Difference between struct and class and pointer to member data

Discussion in 'C++' started by Pep, Sep 9, 2009.

  1. Pep

    Pep Guest

    Think it is about time I got this straight in my head, with the help
    of you guys of course ;)

    So a struct is a collection of data members as is a class, where a
    class default scope is private and a struct default scope is public.
    All well and good so far.

    If I send the address of a struct or class to a function within my
    program everything is well and good, obviously all of the class/
    struct, i.e. the members, methods and vtable exist in my program.

    Now here is the point I get a little fuzzy, what happens if I want to
    serialize the struct/class. Assuming I send the address of the struct/
    class and it's size() as parameters to my serialize function, I can
    effectively write the size() number of bytes from the address
    parameter to a file. What happens with the methods and vtable of a
    struct/class when you serialize it?

    I know that I can easily allocate a region of memory and cast it to a
    struct/class and effectively use it as an instantiated instance of the
    struct/class. So I suspect the obvious answer is that the methods and
    vtable are discarded and reapplied when the memory region when cast
    against a struct/class.

    Presumably, the only way a struct/class can be deserialized is by a
    function that knows the declaration of the struct/class?

    So is what I outlined correct in terms of the c++ standard or only for
    certain c++ compilers that may have extended things?
     
    Pep, Sep 9, 2009
    #1
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  2. -----BEGIN PGP SIGNED MESSAGE-----
    Hash: SHA1

    Pep wrote:

    > Think it is about time I got this straight in my head, with the help
    > of you guys of course ;)
    >
    > So a struct is a collection of data members as is a class, where a
    > class default scope is private and a struct default scope is public.
    > All well and good so far.
    >
    > If I send the address of a struct or class to a function within my
    > program everything is well and good, obviously all of the class/
    > struct, i.e. the members, methods and vtable exist in my program.
    >
    > Now here is the point I get a little fuzzy, what happens if I want to
    > serialize the struct/class. Assuming I send the address of the struct/
    > class and it's size() as parameters to my serialize function, I can
    > effectively write the size() number of bytes from the address
    > parameter to a file. What happens with the methods and vtable of a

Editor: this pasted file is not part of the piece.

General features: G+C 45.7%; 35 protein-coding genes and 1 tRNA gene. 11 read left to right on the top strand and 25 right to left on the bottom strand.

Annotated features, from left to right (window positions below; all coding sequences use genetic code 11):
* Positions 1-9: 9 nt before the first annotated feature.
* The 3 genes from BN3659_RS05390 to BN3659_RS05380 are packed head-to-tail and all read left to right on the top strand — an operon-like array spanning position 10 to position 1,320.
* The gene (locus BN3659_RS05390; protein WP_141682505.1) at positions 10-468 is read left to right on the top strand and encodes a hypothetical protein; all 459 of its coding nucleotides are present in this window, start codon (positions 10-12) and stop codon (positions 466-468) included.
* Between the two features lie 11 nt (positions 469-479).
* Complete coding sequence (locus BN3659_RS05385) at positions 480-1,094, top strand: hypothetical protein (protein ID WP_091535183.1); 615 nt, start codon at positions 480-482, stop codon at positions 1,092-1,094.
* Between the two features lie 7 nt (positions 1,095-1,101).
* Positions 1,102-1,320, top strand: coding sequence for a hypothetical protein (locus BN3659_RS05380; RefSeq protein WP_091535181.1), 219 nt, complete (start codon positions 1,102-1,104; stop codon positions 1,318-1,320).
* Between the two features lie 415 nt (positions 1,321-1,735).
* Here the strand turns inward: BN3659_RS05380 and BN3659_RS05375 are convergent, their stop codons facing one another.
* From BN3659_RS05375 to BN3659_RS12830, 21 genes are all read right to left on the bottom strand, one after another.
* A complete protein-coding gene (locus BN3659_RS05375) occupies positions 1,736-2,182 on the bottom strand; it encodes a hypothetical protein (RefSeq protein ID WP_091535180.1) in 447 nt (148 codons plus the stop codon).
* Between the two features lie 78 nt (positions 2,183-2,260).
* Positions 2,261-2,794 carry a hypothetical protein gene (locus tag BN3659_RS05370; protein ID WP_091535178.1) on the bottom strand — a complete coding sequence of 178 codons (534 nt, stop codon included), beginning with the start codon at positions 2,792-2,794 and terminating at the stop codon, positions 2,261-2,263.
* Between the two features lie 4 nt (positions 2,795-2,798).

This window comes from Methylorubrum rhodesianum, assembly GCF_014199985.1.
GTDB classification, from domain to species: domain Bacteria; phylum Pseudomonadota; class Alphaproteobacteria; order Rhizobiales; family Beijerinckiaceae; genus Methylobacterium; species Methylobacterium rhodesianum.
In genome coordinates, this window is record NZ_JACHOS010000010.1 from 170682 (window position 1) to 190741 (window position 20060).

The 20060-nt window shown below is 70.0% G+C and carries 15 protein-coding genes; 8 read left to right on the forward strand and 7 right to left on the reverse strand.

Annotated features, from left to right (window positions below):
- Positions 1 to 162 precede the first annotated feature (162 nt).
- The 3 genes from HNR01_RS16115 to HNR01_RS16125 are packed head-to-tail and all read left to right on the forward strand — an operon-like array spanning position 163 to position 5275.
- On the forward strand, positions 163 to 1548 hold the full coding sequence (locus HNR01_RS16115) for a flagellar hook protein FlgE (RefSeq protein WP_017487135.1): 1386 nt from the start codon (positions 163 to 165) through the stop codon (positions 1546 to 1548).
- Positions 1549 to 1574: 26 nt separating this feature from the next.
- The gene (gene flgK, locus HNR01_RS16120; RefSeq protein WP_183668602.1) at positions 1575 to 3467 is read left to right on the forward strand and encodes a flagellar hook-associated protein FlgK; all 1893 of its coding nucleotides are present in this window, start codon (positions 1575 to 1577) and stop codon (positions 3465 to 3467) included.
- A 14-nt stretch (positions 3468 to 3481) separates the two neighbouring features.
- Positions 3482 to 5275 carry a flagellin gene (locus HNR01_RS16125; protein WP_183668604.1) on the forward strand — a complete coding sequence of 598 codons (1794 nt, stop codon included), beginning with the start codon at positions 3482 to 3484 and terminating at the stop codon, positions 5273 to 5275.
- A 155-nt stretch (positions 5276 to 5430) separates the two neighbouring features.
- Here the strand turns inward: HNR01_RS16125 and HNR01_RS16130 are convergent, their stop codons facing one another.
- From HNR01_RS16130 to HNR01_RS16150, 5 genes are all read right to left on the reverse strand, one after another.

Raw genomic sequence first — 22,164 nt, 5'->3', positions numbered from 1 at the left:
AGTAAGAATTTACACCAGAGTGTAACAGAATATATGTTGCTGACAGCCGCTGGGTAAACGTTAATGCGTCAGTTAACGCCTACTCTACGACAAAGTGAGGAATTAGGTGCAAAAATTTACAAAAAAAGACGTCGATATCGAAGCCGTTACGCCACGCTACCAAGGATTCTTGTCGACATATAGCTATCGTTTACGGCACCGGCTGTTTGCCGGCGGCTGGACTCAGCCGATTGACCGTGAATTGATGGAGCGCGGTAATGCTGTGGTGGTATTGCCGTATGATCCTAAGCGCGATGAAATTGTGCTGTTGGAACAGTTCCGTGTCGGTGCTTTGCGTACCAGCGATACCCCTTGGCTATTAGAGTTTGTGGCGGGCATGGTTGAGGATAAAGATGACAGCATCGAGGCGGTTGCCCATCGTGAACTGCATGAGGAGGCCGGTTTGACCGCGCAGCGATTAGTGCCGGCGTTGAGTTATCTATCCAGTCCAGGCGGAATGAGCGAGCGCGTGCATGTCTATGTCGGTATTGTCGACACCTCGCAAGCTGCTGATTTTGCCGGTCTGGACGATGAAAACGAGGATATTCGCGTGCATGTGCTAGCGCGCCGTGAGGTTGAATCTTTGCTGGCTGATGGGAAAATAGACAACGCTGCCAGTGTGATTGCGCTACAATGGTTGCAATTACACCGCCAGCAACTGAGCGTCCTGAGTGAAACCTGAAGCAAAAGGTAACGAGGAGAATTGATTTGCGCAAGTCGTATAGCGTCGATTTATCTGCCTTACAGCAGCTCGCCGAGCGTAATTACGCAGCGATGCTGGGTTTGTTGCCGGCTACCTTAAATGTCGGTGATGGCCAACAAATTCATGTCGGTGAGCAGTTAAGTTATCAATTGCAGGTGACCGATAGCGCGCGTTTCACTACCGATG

> struct/class when you serialize it?
    >
    > I know that I can easily allocate a region of memory and cast it to a
    > struct/class and effectively use it as an instantiated instance of the
    > struct/class. So I suspect the obvious answer is that the methods and
    > vtable are discarded and reapplied when the memory region when cast
    > against a struct/class.
    >
    > Presumably, the only way a struct/class can be deserialized is by a
    > function that knows the declaration of the struct/class?
    >
    > So is what I outlined correct in terms of the c++ standard or only for
    > certain c++ compilers that may have extended things?


    Difference between class and struct:
    class has private access level, struct has public access level;
    class can be used to declare template parameter, struct can't.

    When you serialize (dump) a class into a file, the content will be the
    internal representation of a class (including any v-table, padding bytes,
    etc.). Therefore, dumping any class with pointers (including all classes
    with virtual members and inheritance, as they have a hidden pointer at the
    front) is useless. Deserializing a class (providing it does not have any
    pointers) is similar to serializing a class, you only need to pass the
    pointer and the size. Therefore, to deserialize a class, you just need to
    call fread(3).

    Here is the criteria for classes which are safe to serialize:

    - - It does not contain any pointers/references.
    - - It does not contain any virtual functions, including virtual functions
    inherited by base classes.
    - - It does not have virtual base classes, including virtual base classes
    indirectly inherited by base classes.
    - - It does not contain any classes which aren't safe to serialize.